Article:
Think about how fast or slow your steps need to be
Principle 9: A good service is consistent throughout
regardless of the channel it is delivered through
The language used should be consistent, as should visual styles and interaction patterns
When Ajax football club made it to the European Cup Final in 1969, everyone was surprised
try a new method of coaching his teams, where players took up any position they liked on the pitch
What Michels understood about football was something that would take another 40 years for statisticians David Sally and Chris Anderson to define in ‘The Numbers Game’ – that football is a ‘weak link’ sport.
Ajax won every match because, unlike other teams, there were no weak links in their team under any circumstances
But it’s not just in sport that the idea of ‘weak links’ explains why things that involve multiple people delivering an outcome either succeed or fail. The theory was used in economics by Charles Jones to describe why certain developing countries remain less economically successful, despite investment into specific economy-boosting industries like manufacturing and roads
A clothing manufacturer in Addis Ababa, for example, will not just need cotton to make their clothes, but clean water to wash them, power to run their sewing machines, roads to move goods in and out, and a skilled workforce to manage the work – to say nothing of a thriving sales network (See Jane Jacobs)
The most recent iteration of its development has been to widen the scope of people who can use their services by expanding the gendered honorifics
However, if a customer happens to wander off the digital pathway, their experience soon changes
what sits behind this inconsistency of user experience is an inconsistency in the way that the teams who provide these services work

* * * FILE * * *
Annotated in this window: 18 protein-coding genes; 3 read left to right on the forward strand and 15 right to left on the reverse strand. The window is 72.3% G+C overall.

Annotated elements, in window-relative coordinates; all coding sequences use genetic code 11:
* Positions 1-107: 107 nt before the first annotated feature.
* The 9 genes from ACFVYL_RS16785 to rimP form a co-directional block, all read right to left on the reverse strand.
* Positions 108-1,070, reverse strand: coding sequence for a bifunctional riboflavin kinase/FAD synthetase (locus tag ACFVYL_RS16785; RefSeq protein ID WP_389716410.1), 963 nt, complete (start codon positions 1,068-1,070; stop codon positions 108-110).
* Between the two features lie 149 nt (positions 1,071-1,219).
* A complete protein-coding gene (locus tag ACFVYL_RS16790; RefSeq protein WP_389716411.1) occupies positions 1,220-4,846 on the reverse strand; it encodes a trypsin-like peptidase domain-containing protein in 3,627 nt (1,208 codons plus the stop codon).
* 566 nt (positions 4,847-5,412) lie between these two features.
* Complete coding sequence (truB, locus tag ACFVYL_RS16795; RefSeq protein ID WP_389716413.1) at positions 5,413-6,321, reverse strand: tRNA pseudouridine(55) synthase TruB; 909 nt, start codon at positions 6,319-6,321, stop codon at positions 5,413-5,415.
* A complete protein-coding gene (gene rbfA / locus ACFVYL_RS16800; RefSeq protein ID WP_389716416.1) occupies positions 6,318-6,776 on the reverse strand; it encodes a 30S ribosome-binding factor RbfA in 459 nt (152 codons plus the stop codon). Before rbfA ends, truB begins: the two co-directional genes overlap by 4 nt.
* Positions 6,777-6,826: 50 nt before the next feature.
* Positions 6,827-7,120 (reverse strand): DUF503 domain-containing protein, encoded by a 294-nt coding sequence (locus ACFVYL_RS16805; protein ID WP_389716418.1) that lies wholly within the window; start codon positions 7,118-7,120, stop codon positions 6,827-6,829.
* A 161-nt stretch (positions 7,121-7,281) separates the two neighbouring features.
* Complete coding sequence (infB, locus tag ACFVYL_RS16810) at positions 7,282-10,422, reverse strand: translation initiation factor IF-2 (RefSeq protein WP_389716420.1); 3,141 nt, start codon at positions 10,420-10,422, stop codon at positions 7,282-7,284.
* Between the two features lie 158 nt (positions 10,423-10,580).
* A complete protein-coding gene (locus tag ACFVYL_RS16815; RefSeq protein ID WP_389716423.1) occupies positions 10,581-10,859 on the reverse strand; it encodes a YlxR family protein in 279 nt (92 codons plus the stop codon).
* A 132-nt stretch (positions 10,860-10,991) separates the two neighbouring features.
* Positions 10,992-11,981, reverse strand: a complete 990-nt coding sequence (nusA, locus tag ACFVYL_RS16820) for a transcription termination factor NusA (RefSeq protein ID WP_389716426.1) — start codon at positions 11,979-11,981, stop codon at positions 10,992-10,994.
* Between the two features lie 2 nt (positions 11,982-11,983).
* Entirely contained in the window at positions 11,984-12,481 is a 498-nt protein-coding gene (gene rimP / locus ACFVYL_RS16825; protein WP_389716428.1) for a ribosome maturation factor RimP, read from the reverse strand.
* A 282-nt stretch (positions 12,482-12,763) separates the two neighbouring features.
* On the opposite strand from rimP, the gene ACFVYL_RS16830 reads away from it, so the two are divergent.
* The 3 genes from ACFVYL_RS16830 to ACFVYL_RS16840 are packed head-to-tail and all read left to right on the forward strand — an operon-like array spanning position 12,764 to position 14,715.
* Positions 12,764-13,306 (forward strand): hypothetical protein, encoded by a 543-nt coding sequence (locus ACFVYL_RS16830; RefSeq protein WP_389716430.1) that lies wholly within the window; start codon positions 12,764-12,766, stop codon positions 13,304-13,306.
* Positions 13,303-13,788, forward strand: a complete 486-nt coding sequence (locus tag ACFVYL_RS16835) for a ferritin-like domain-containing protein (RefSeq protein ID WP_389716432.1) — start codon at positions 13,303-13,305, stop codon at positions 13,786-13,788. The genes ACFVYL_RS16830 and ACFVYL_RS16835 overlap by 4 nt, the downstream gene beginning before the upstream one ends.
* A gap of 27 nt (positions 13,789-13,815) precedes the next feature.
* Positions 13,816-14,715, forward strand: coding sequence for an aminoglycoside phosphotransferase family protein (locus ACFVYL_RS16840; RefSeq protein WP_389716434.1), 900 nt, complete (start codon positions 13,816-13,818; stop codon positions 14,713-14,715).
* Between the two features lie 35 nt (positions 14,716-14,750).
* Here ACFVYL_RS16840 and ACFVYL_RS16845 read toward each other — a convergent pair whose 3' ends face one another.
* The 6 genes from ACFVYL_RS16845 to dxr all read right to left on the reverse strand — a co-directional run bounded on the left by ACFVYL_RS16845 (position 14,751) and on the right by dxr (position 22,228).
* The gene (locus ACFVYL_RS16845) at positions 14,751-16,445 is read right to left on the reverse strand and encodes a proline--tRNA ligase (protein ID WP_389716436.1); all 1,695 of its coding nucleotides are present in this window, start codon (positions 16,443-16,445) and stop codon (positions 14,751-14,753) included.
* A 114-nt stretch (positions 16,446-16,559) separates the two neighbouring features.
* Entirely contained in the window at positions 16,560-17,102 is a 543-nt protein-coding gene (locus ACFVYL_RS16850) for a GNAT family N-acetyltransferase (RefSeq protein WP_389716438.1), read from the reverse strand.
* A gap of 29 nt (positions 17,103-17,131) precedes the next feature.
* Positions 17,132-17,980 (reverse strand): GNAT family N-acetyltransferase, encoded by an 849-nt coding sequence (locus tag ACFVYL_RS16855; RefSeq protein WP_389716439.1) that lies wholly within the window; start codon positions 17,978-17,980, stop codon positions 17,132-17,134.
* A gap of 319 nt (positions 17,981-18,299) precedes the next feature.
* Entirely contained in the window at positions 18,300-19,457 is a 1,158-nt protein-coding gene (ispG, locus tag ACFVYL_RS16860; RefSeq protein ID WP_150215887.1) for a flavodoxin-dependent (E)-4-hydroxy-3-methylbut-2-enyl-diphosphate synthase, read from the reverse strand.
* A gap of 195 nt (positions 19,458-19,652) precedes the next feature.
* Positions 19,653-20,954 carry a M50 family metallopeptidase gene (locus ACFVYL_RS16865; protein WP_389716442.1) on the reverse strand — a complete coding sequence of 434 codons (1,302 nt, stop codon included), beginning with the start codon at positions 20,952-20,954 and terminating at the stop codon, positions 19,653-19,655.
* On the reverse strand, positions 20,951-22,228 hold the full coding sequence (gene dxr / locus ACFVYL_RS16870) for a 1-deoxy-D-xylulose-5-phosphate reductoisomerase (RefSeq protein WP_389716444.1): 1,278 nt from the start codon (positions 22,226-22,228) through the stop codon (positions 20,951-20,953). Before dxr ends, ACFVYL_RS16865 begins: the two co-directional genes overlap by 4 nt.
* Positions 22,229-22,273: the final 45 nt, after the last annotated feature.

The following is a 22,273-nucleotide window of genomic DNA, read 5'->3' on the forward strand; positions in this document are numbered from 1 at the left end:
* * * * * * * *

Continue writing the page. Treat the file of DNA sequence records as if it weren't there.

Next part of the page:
A tragic example of this is the story of Victoria Climbié, an 8-year-old girl who lived in Haringey in London, who sadly died as the result of abuse
she was known to four different local authorities in London
they focused on a few elite specialists, creating weak links in their teams as a whole (Big difference in scale)
if we are aware that the failures in our services are the fault of weak links in the way we work as a team, why do we persist in thinking about protecting or growing our stronger links when situations like this happen?
oligarchs don’t just buy teams to win matches, they buy them for lots of different reasons including hanging out with good-looking players and selling lots of shirts
we don’t value the weak links because they aren’t the superheroes
being able to complete a service from start to finish is far more important than having a great experience in one moment, then not be able to complete the rest of the journey
one part of our service might be developed more easily if it’s focused on in isolation to the others.
While it’s vital for services to be consistent, they are also complex and varied, and some parts of your service will need to look and behave differently from the rest
responding and working with a user’s individual circumstance with freedom requires empowered staff.
This is something that the US online shoe and clothing brand Zappos understood when hiring customer support operatives
When thinking about consistency, think about these four dimensions
Consistency across user journey
Consistency in each channel
Consistency over time
Consistency between users
You may offer premium versions of your service, but make sure it is clear why you do this
try to remember the following principles:
Every breach of consistency is a breach of trust
Focus on the abilities of your whole organisation, not on the skills of your superstar players
Empower staff to make individual decisions about users
Principle 10: A good service should have no dead ends